Berlin architecture captured by a Brazilian photographer, exhibited in a New York gallery. It may sound a strange equation but this very dislocation lends Tuca Vieira’s Berlinscapes series, on show at 1500 Gallery, its curios allure.
The São Paolo photographer – who recently scooped the 2010 Premio Porto Seguro (Brazil’s most important annual photography prize) – has drawn on the rigorous formality and objectivity of the Düsseldorf School of Photography and translated it for his own ends, instilling it with a dose of Brazilian sensuality. Like the Düsseldorf School teachings of Bernd and Hilla Becher – who’s pupils included Andreas Gursky and Candida Höfer - he depicts functional architecture and carefully numbers his works, but captures his subjects at night altered by a dramatic play with light and shadow.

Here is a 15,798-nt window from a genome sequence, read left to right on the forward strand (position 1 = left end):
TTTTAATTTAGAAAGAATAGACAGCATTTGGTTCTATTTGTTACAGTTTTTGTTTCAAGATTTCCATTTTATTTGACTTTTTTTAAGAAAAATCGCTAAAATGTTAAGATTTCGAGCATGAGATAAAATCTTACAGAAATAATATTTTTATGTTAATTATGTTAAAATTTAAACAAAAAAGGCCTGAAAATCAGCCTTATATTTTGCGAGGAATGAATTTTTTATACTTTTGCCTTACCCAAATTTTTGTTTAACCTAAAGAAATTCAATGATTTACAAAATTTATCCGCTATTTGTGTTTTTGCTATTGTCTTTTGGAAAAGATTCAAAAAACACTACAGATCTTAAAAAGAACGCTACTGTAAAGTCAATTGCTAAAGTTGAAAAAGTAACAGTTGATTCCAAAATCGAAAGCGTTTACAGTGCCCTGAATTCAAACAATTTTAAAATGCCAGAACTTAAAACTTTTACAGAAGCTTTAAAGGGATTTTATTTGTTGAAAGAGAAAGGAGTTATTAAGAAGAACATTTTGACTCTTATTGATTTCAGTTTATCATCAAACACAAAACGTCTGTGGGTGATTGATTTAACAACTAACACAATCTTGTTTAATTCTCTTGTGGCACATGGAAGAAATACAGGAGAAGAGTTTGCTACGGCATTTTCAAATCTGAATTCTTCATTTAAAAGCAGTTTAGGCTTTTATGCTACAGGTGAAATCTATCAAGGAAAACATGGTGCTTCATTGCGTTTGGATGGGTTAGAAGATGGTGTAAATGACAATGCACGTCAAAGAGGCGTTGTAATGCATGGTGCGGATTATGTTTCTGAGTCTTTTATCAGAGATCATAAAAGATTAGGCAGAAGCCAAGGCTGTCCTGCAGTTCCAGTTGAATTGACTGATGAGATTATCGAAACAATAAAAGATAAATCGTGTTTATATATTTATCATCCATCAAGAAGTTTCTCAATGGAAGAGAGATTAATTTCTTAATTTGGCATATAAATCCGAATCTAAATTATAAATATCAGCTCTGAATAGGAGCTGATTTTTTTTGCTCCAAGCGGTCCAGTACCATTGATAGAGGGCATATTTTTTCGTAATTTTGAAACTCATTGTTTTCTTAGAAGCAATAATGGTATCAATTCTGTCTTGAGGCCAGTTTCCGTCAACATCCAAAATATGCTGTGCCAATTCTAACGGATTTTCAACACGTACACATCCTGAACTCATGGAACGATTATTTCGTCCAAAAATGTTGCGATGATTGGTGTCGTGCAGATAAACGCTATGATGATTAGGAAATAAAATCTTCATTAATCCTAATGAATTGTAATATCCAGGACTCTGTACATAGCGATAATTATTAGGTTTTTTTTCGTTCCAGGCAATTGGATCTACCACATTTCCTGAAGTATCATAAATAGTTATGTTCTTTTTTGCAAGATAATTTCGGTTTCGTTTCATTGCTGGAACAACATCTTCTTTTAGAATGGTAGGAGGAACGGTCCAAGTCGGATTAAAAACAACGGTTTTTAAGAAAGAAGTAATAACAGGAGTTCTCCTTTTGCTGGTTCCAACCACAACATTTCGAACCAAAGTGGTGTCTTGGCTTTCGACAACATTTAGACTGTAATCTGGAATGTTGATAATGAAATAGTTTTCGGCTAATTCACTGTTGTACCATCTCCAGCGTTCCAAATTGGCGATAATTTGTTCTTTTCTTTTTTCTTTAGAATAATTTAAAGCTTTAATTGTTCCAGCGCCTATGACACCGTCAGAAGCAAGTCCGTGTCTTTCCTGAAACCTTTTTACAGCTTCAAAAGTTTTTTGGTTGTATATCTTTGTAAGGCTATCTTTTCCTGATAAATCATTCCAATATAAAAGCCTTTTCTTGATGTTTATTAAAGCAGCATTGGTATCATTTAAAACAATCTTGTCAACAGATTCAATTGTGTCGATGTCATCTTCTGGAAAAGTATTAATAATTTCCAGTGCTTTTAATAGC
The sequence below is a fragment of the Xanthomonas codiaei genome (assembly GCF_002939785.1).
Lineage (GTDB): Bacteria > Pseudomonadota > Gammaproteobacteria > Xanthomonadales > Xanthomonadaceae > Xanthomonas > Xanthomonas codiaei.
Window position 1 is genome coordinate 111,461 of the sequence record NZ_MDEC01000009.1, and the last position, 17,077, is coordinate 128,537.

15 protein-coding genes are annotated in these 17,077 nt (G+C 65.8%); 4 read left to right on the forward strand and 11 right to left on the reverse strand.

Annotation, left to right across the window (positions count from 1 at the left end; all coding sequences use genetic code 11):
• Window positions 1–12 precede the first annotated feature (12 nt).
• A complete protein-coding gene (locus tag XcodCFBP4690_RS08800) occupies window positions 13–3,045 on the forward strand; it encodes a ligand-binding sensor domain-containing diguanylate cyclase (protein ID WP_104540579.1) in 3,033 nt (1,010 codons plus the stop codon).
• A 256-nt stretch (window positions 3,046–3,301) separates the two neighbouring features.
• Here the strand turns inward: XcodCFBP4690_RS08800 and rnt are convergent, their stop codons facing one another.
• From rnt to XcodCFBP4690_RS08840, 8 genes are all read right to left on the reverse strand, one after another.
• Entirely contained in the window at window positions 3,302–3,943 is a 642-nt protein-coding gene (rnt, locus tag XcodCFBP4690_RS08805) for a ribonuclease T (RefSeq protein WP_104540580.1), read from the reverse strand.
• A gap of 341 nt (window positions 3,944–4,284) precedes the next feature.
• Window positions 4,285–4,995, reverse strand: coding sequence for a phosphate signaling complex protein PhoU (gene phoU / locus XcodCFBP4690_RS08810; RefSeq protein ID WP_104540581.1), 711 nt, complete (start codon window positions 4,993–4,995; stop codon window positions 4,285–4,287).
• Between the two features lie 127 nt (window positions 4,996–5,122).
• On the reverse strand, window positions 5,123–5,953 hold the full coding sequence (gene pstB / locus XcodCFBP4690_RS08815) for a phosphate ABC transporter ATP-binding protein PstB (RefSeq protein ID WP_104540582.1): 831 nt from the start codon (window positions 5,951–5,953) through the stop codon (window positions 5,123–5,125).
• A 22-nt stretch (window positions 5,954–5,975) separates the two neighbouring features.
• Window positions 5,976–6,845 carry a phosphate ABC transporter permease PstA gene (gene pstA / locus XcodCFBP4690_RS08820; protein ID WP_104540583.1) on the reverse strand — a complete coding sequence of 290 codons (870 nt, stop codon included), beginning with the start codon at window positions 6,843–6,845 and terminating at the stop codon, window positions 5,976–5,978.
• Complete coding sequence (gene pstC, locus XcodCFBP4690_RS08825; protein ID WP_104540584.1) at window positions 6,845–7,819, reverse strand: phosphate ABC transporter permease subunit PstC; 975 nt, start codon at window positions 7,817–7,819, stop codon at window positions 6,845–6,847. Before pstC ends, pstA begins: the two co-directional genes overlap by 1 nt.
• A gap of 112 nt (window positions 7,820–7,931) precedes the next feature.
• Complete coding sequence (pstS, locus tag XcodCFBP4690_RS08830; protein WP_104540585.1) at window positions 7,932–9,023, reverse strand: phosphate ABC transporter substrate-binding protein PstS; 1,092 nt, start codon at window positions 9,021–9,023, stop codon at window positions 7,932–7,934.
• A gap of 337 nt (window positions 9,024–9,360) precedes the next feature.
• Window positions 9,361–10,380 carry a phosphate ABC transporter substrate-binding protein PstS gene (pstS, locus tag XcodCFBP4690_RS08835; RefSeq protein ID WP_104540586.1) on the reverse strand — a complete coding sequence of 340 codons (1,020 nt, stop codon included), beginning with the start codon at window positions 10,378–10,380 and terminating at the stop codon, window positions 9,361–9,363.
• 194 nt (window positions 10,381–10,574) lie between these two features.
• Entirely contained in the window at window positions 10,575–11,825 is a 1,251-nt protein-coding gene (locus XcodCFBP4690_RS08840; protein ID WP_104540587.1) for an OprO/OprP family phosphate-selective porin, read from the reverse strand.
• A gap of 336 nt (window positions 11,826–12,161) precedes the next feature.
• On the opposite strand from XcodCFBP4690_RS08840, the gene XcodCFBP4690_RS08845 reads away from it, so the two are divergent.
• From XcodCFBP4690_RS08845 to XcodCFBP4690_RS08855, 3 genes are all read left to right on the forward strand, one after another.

Vieira created these startling images while on a residency in Berlin. His photographs show the collision between the old and new Berlin, the divergence in prosperity and the territorial battles - hinted at through details like monuments, markings on walls, and boundaries like fences and doors - and though man is absent, his presence is keenly felt. The complex picture of the city that emerges in Vieira’s photographs is made all the more potent by being stripped of its cultural context in the New York gallery.